The parties of Ukraine’s President Petro Poreshenko and Kiev’s mayor Vitaly Klitschko’s merged in August, and with local elections upcoming all eyes are on Ukraine as pro democracy parties seek to consolidate their seats against more pro-Russian sentiment. The recent actions by President Poroshenko to grant more autonomy to the separatist regions have angered the nationalists within Parliament, and the far right. Along with the parties merging, this has caused upheaval in Kiev and has raised the possibility of snap elections in which a slew of new candidates could be vying to take over for Poreshenko and Yatsenyuk’s embattled governments. There’s talk that Mikhail Saakashvilli, the current Odessa governor and former President of Georgia, will go for the position.Saakashvilli recently received 26,000 signatures on a petition to President Poreshenko demanding that Saakashvilli become Prime Minister. The petition supporting Saakashvili’s candidacy for the prime minister’s post was officially submitted on September 3. The same day, Ukraine’s Channel 5 television network, which is owned by Poroshenko, aired an interview with Saakashvili, who lambasted current Prime Minister Arseniy Yatsenyuk’s reform agenda, Radio Free Europe reports.. While Saakashvilli has said that he will not run for the position, many believe that he is still entertaining at least some notion of running for election, particularly when his popularity has risen of late.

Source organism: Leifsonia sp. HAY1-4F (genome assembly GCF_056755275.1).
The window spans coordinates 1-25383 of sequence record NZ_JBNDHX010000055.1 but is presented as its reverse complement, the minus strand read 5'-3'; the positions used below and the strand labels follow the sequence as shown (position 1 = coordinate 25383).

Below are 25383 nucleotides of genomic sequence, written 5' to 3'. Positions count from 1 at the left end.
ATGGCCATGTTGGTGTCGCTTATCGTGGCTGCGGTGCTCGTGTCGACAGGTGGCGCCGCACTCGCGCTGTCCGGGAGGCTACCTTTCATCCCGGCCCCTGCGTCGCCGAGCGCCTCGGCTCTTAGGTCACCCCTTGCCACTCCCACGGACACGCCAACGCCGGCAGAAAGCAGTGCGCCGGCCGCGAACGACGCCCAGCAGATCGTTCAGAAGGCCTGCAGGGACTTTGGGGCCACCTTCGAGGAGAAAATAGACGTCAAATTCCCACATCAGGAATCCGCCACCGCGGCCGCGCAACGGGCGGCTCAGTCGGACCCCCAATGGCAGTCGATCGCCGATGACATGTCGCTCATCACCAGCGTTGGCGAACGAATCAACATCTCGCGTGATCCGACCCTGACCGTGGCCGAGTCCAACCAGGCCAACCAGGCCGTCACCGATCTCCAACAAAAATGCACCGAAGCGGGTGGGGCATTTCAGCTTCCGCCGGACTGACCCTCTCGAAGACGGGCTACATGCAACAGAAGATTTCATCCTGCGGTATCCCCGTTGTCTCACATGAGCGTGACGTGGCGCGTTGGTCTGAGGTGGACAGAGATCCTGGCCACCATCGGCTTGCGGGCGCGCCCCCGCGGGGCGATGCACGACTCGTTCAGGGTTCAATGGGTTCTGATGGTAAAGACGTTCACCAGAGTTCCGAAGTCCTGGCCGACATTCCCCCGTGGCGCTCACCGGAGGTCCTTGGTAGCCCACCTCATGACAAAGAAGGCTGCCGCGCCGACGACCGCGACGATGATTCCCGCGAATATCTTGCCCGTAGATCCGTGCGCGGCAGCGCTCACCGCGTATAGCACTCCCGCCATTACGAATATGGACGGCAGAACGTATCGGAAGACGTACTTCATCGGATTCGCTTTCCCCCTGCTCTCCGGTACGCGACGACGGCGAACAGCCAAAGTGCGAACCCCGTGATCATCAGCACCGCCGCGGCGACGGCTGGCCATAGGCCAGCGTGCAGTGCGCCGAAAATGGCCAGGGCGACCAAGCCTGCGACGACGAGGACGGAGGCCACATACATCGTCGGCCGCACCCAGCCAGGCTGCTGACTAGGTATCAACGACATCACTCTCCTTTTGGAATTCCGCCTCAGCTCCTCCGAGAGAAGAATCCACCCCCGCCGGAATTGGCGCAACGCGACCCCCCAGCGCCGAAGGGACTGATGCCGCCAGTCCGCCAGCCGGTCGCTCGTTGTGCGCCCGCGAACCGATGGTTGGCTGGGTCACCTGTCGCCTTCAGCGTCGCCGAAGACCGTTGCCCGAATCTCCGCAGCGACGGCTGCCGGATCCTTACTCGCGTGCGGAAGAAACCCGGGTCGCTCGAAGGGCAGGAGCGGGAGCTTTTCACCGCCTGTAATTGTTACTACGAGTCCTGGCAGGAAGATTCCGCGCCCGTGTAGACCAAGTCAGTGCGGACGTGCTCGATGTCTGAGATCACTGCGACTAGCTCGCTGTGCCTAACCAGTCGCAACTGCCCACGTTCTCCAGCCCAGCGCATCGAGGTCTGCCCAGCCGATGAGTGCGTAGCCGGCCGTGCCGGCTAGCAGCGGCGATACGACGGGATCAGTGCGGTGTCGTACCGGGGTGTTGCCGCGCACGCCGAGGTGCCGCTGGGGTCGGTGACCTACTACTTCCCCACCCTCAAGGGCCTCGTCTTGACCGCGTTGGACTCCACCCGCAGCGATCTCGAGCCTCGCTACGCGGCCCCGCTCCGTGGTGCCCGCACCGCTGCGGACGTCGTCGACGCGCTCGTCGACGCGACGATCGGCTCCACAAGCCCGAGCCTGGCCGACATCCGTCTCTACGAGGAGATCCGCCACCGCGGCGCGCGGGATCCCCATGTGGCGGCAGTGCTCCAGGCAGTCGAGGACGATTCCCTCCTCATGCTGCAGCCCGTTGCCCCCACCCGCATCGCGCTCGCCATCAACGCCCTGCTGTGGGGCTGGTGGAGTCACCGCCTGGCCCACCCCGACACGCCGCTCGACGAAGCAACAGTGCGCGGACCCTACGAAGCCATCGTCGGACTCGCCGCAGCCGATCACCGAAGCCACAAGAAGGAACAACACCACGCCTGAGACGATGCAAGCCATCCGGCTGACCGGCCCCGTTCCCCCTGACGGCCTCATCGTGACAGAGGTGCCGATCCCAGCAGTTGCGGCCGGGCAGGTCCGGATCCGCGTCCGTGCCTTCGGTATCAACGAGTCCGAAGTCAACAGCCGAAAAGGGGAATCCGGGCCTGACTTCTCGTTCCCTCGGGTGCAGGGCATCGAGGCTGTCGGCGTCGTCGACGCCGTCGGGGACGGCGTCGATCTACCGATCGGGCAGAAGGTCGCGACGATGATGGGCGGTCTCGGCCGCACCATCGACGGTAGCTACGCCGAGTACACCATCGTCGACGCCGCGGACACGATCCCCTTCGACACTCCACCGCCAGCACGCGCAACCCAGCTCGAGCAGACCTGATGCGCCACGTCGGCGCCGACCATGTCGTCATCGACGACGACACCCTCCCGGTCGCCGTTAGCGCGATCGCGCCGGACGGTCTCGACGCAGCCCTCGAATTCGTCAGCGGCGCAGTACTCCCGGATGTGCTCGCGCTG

Sakashvilli gained support last week when he and Ukranian PM Arseniy Yatsenyuk skirmished over Sakashvilli’s assertions that Ukraine’s government did in many ways resemble that of an oligarchy, and that the promised reforms were not happening at an appropriate rate. However, Saakashvilli has more than a few skeletons in his political closet including the unsuccessful war with Russia in 2008, and the accusation of fleeing the country of Georgia when he was president due to charges of corruption.
Dmytro Fritash, who is one of the minds behind the Agency for the Modernisation of Ukraine (AMU), is also a potential front-runner. Backed by some of Europe’s most senior recent administrators and political figures, it promises a comprehensive recovery plan based on investment, not repayment. It is a model which speaks the language of hope, a breath of fresh air which anticipates generating an estimated $300billion for Ukraine’s coffers.
Full Article: Ukraine: Snap elections ahead?.